In this week’s Limerick Leader column, Ivan Morris looks at how Donald Trump is making his presence felt in the golfing world.
An infamous BBCTV programme about the cack-handed way Donald Trump went about developing his new golf course in Aberdeenshire, would prejudice anybody against his flamboyant endeavours.
From my perspective, matters became worse when my back was turned and I was Downunder at the other side of the globe in February, Trump swooped into West Clare and purchased one of my favourite golfing haunts, Doonbeg Golf Club.
Whatever about the ‘peculiar’ way he was greeted by ‘officials’ at Shannon Airport, Trump’s actions at Doonbeg subsequently have spoken louder than any of his bombastic words. He said he was going to spend ‘some money’ restoring the Doonbeg golf course after it was badly damaged by February’s storms and he has done exactly that and to better effect than anyone (me included) could have imagined.
Almost the first purchase when Trump took over Doonbeg was €1.5-million worth of greens cutting equipment. As a result, when I played there during the week, I would describe the greens as ‘world class.’
At the invitation of the Scottish Tourism, I also played Trump’s infamous course in Aberdeenshire recently. Without hesitation, I would describe it as one of the best golf courses I have ever played anywhere. Trump Scotland IS that good.
It’s such a phenomenal success that a second 18-holes and a £5-million clubhouse are now being planned. Judging by the activity I saw there this week, Doonbeg is also booming. Trump knows how to pull in the punters!
What’s so good about Trump International Scotland? I’d say the gigantic dunes and the routing beside the North Sea that put Ballybunion and Lahinch in the halfpenny place. I am gradually finding out that if you look more closely at Donald Trump, he is a serious operator who understands the game of golf at a very deep level and knows how to cater for golf tourists. His golf facilities speak for themselves. The only drawback is the £195 green fee.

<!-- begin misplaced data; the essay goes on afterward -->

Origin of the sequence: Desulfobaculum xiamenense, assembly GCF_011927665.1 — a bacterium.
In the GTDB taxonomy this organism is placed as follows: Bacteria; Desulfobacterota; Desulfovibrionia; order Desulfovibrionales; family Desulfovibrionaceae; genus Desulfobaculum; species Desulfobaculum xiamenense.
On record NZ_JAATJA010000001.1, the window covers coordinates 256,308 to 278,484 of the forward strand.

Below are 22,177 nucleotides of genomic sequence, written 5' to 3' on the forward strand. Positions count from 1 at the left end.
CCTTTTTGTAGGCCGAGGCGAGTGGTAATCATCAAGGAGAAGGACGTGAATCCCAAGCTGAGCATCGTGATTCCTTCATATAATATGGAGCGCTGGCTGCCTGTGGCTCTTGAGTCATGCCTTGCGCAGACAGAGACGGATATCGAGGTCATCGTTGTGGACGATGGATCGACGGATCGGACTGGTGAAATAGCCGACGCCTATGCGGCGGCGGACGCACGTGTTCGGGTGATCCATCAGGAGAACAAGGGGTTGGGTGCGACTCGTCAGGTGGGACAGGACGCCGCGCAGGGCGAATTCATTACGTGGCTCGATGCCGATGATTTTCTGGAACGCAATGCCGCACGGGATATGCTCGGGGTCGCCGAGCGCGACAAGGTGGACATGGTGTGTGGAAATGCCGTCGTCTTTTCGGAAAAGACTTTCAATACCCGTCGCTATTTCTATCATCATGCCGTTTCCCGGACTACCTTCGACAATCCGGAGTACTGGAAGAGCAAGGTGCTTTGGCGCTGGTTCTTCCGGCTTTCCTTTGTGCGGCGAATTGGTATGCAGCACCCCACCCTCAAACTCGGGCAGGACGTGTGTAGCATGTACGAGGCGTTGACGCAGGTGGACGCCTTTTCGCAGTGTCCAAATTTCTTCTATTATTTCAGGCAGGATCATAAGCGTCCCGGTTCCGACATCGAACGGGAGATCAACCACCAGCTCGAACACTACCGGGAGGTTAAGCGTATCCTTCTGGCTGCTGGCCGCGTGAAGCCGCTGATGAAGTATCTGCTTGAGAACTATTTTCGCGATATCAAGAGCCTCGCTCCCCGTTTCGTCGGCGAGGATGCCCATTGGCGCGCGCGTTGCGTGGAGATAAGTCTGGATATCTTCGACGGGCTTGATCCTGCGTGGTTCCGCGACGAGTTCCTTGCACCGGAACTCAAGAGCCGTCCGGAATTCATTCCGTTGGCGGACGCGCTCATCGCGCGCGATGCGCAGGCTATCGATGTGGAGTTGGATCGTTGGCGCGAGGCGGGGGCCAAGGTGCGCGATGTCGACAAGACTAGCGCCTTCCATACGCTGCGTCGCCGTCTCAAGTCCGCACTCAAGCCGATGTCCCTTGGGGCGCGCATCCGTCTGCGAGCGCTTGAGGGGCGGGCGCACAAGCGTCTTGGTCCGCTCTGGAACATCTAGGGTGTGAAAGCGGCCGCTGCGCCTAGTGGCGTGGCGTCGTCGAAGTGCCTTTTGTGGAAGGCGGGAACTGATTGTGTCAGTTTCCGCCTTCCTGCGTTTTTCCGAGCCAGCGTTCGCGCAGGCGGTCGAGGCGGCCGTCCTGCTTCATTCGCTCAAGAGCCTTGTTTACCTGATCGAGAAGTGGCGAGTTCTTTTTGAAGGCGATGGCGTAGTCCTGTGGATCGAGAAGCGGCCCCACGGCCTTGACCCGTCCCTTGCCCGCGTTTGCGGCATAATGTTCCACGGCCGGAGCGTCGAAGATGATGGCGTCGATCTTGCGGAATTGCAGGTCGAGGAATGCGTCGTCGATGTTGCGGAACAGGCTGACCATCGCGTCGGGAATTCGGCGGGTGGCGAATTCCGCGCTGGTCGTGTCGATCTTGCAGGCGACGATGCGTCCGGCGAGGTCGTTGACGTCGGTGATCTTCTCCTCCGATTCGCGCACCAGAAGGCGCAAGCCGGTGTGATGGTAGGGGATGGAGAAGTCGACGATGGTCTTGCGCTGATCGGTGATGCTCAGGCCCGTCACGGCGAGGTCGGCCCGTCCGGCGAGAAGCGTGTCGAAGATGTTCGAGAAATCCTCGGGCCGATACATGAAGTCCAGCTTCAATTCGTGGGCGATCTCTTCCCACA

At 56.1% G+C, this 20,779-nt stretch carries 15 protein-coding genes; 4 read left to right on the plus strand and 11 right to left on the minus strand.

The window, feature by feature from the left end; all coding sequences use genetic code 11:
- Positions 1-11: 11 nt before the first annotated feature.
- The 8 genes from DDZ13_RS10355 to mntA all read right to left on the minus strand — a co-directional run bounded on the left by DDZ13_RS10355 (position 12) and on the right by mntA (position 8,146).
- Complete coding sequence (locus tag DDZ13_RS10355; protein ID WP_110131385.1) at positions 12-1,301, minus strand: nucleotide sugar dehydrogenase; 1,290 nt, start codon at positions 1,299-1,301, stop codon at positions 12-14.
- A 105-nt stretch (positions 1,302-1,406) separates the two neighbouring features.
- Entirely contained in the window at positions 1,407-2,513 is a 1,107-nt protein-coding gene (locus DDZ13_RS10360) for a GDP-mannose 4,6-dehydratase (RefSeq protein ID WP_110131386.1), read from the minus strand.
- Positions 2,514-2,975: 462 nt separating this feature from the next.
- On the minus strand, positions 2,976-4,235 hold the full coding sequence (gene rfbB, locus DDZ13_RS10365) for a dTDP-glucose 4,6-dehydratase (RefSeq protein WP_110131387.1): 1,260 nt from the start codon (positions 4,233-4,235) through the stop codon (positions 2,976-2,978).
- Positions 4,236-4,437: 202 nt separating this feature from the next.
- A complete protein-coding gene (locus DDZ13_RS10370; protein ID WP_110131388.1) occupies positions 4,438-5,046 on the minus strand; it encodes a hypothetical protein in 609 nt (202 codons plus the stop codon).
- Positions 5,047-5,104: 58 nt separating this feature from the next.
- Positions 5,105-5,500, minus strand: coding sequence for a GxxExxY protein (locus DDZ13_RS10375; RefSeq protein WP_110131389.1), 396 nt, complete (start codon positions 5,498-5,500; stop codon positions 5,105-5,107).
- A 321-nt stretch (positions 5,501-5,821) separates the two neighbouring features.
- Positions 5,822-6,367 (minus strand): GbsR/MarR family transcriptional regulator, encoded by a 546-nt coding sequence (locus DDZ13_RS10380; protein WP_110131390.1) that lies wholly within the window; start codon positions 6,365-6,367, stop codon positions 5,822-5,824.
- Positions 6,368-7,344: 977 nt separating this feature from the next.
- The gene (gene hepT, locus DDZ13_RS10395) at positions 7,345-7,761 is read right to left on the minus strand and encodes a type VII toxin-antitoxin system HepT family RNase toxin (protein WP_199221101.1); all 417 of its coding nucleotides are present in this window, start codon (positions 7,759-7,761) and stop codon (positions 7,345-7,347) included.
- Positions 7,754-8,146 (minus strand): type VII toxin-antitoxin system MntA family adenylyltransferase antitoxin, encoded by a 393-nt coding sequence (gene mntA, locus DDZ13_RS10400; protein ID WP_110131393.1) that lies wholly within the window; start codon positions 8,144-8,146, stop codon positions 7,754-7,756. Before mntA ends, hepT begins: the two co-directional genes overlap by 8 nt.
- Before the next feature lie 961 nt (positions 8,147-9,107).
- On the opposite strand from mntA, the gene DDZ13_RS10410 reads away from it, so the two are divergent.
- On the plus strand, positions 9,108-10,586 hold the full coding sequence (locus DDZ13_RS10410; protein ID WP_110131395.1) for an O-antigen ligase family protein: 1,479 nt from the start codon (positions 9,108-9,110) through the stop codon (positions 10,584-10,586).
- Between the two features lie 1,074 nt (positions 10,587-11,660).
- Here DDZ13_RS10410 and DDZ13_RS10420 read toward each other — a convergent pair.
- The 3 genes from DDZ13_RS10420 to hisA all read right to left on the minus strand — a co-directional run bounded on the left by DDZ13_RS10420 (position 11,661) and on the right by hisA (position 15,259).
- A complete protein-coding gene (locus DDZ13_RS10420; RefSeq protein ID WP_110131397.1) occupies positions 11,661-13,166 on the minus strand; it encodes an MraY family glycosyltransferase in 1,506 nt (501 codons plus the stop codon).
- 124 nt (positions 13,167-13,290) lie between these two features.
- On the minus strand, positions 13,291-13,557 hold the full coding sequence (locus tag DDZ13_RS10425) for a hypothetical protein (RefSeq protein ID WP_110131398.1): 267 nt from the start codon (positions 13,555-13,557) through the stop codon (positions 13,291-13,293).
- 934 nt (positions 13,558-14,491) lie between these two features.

That’s a tariff beyond most of us but you do have to pay a bit more for the best. Americans and Australians certainly aren’t put off in the slightest.
The ancient city of Aberdeen is the hub of the booming oil industry in Scotland. During the week the Hotels and Guesthouses are packed to the gills. At weekends, though, there is a big exodus and the accommodations are left empty. Consequently, it’s routine to find half-price deals to fill those vacant beds. What you save in the cost of accommodation you can invest in the pricier green fees.
Nor is Aberdeen a ‘one trick pony’ as a golf destination. In fact, an argument could be made that it contains three of the best golf courses in Scotland i.e. Trump Scotland, Royal Aberdeen and Cruden Bay. The good golf around Aberdeen does not end there. I also enjoyed playing at Murcar and Meldrum House (a golf hotel and resort) where we stayed in regal comfort.
If I said that the facilities at the 16th century, Meldrum House Country Hotel & Golf Resort are on a par with Adare Manor, I shouldn’t have to say any more and it’s only a few miles from Aberdeen Airport. The accommodation is across three buildings - each with its own distinct character. The hotel dining room serves the best of local produce - including a superb haggis, which is a long time favourite of mine.
Apart from the excellent, parkland golf course featuring a plentiful supply of water hazards and exciting wildlife, I enjoyed the superb practice facility and teaching academy at Meldrum under the management of the Scottish Golf Union’s Boy’s Team Coach, Neil Marr.
Built on 24-acres of mature Scottish woodland, the driving range sports 12-contoured greens and 18-flags, which are protected by bunkers to recreate exactly the same situations as you face on the golf course - along with expert tuition.
I only I wish I could have spent more time there working on my swing with Neil and his electronic assistant - Jock Trackman!
For geographic reasons only, the Royal Aberdeen links has never been given the recognition it deserves. Perhaps the recent hosting of the Scottish Open will change that attitude?
The first nine holes might be the best nine holes in the world. Running through valleys created by spectacular dunes, the opening holes represent links golf at its very best with the classic combination of strategy, course management involved. When a bit of North Sea breeze is added, you couldn’t face a more thrilling challenge.
Nearby Murcar, which adjoins Royal Aberdeen, is as true a links as you could ever wish to play. If you can imagine a turbulent sea turned into land, Murcar springs to mind. I loved it!
It’s almost impossible for me to decide which is the best area for golf in the undisputed Home of Golf, Scotland - East Lothian, Fife, Angus, Aberdeenshire or Ayrshire? I haven’t been to the Highlands to see Dornoch, Brora or Inverness yet and I am reliably informed they could be the best of them all. Wherever you decide to golf in Scotland - you are on a winner.